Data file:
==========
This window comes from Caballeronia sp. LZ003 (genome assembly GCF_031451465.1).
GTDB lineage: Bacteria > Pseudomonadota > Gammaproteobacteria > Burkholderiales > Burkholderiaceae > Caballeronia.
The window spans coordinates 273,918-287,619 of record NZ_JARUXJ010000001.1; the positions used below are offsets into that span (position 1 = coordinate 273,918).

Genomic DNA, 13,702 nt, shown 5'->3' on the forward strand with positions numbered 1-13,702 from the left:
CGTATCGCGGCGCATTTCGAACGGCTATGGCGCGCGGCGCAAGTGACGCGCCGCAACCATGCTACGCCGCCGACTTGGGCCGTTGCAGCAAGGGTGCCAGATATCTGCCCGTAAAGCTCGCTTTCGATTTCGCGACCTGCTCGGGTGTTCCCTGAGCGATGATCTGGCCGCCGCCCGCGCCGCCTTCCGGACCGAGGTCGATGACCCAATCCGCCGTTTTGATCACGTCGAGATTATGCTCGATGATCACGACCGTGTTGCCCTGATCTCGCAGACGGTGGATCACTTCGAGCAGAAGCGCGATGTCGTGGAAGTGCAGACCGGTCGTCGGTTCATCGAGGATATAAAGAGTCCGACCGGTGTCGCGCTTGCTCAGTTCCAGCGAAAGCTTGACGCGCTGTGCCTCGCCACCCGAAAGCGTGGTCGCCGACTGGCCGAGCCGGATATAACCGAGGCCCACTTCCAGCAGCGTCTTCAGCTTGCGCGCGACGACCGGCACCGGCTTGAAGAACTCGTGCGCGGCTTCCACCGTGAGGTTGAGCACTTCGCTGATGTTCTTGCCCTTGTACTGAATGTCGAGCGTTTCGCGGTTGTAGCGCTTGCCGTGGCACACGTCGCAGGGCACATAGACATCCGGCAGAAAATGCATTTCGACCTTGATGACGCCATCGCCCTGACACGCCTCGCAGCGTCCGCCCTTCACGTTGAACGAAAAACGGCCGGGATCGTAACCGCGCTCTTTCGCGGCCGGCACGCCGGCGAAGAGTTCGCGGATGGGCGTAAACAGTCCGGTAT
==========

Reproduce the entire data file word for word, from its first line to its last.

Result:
This window comes from Caballeronia sp. LZ003 (genome assembly GCF_031451465.1).
GTDB lineage: Bacteria > Pseudomonadota > Gammaproteobacteria > Burkholderiales > Burkholderiaceae > Caballeronia.
The window spans coordinates 273,918-287,619 of record NZ_JARUXJ010000001.1; the positions used below are offsets into that span (position 1 = coordinate 273,918).

Genomic DNA, 13,702 nt, shown 5'->3' on the forward strand with positions numbered 1-13,702 from the left:
CGTATCGCGGCGCATTTCGAACGGCTATGGCGCGCGGCGCAAGTGACGCGCCGCAACCATGCTACGCCGCCGACTTGGGCCGTTGCAGCAAGGGTGCCAGATATCTGCCCGTAAAGCTCGCTTTCGATTTCGCGACCTGCTCGGGTGTTCCCTGAGCGATGATCTGGCCGCCGCCCGCGCCGCCTTCCGGACCGAGGTCGATGACCCAATCCGCCGTTTTGATCACGTCGAGATTATGCTCGATGATCACGACCGTGTTGCCCTGATCTCGCAGACGGTGGATCACTTCGAGCAGAAGCGCGATGTCGTGGAAGTGCAGACCGGTCGTCGGTTCATCGAGGATATAAAGAGTCCGACCGGTGTCGCGCTTGCTCAGTTCCAGCGAAAGCTTGACGCGCTGTGCCTCGCCACCCGAAAGCGTGGTCGCCGACTGGCCGAGCCGGATATAACCGAGGCCCACTTCCAGCAGCGTCTTCAGCTTGCGCGCGACGACCGGCACCGGCTTGAAGAACTCGTGCGCGGCTTCCACCGTGAGGTTGAGCACTTCGCTGATGTTCTTGCCCTTGTACTGAATGTCGAGCGTTTCGCGGTTGTAGCGCTTGCCGTGGCACACGTCGCAGGGCACATAGACATCCGGCAGAAAATGCATTTCGACCTTGATGACGCCATCGCCCTGACACGCCTCGCAGCGTCCGCCCTTCACGTTGAACGAAAAACGGCCGGGATCGTAACCGCGCTCTTTCGCGGCCGGCACGCCGGCGAAGAGTTCGCGGATGGGCGTAAACAGTCCGGTAT